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Kitty Miv, Editor
26 September, 2017

Kitty's Country Rankings are below, with a description of how they are compiled. This week, as every week, I give out Encomiums to countries which have done Good Things, and award Execrations for countries which according to my highly personal and partial views have done Bad Things.

It's been an interesting few days for the European Union, or more specifically its executive arm, the European Commission.

First came the announcement of a screening framework for FDI. This is intended to shine a light on the more shadowy sources of foreign investment into the EU. It's quite ironic really; after all, the European Commission is hardly the most democratic and transparent of governmental organizations. More on the matter of transparency later.

The other notable development was the publication by the Commission of its vision for "fair" taxation of the digital economy, which came after France, Germany, and other influential member states had been pushing the issue of digital taxation for a number of weeks.

We can't say for sure whether the Commission's announcement is the result of increasing political pressure for solutions to tax issues in the digital economy, or whether it was working towards it independent of influence from member states. Either way, there is a sense that the EU is rushing towards legislation in this area, and that is never a good idea.

It is worth noting that not all member states are as enamored with the idea of a special tax on digital companies, or on the services they supply, as are France and Germany. Luxembourg's Finance Minister, Pierre Gramegna, for example, has spoken out against the proposals currently being bandied around Europe, cautioning the EU that digital companies "might leave or circumvent Europe," in an interview with Luxemburger Wort. Furthermore, he fears that such measures may look politically motivated as they will affect many US-based companies. "[T]hey might feel targeted so we also have political issues that need to be solved," he told the paper.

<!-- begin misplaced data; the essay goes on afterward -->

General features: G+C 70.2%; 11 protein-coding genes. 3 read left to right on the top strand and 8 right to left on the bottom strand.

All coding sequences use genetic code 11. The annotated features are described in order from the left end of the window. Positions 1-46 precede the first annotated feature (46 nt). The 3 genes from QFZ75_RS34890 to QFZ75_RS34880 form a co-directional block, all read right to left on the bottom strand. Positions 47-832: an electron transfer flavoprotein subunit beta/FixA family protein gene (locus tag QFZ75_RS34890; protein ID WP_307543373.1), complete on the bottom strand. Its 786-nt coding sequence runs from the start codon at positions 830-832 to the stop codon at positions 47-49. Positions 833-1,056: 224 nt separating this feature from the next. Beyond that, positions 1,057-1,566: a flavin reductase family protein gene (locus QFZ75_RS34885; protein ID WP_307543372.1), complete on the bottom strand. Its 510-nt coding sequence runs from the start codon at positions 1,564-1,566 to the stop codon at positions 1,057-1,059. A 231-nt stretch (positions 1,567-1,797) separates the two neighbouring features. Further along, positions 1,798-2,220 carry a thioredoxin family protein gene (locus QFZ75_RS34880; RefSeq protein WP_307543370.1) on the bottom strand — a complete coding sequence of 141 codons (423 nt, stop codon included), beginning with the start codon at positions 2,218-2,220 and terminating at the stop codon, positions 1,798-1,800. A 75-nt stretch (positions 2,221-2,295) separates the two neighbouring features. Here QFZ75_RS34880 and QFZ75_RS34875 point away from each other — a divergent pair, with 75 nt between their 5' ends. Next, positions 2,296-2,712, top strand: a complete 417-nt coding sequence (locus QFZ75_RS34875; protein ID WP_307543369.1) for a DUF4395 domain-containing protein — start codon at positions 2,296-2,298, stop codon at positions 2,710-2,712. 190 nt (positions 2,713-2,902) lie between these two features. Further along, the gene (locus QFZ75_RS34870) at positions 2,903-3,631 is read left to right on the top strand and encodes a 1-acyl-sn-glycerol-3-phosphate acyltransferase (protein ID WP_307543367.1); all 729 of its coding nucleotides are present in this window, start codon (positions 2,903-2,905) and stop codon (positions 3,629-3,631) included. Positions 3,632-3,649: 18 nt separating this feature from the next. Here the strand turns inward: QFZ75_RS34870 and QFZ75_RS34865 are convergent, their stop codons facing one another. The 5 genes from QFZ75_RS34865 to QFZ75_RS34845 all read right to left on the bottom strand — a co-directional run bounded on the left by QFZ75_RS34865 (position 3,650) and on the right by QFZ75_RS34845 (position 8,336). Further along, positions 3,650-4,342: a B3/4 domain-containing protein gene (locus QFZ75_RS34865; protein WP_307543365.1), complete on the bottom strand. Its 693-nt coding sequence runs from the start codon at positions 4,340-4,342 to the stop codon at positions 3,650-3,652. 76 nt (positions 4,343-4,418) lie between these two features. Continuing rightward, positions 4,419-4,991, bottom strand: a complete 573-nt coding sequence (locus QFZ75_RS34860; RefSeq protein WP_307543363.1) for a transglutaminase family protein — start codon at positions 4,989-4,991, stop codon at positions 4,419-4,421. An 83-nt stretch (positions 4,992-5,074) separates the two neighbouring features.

Above all, this is a global problem requiring a global response, or at least discussed at the level of the OECD, Gramegna said. What was the point of BEPS otherwise? Indeed, as the OECD itself observed in its Action 1 report, the digital economy is increasingly becoming the economy itself. So, as Gramegna suggested, the EU should proceed very cautiously here.

Indeed, perhaps the EU should be listening to the advice of Luxembourg more regularly. For it is a country that now knows all about finding an appropriate balance between adapting to a changing international tax environment driven by calls for increased transparency and fairness, and maintaining international competitiveness. And according to Standard & Poor's, it has largely succeeded in treading this fine line, as evidenced by its strong economic performance in recent years.

However, every silver lining has a cloud. In assessing its economic outlook, S&P observed that a major source of stability could be the ongoing state aid investigations into Luxembourg's tax rulings, and if the EC's rulings are upheld on appeal, this could have a destabilizing effect on the country's tax regime. How fitting that the Commission should pose one of the most significant risks to Luxembourg's economy!

Switzerland is also attempting to come to terms with this new culture of transparency, which is another irony given that it is the fifth-most transparent country in the world, according to Transparency International's most recent Corruption Perceptions Index. Incidentally, this makes it more transparent than France, Germany, and the United Kingdom, countries which have been leading proponents of measures to increase transparency in the area of taxation and company ownership.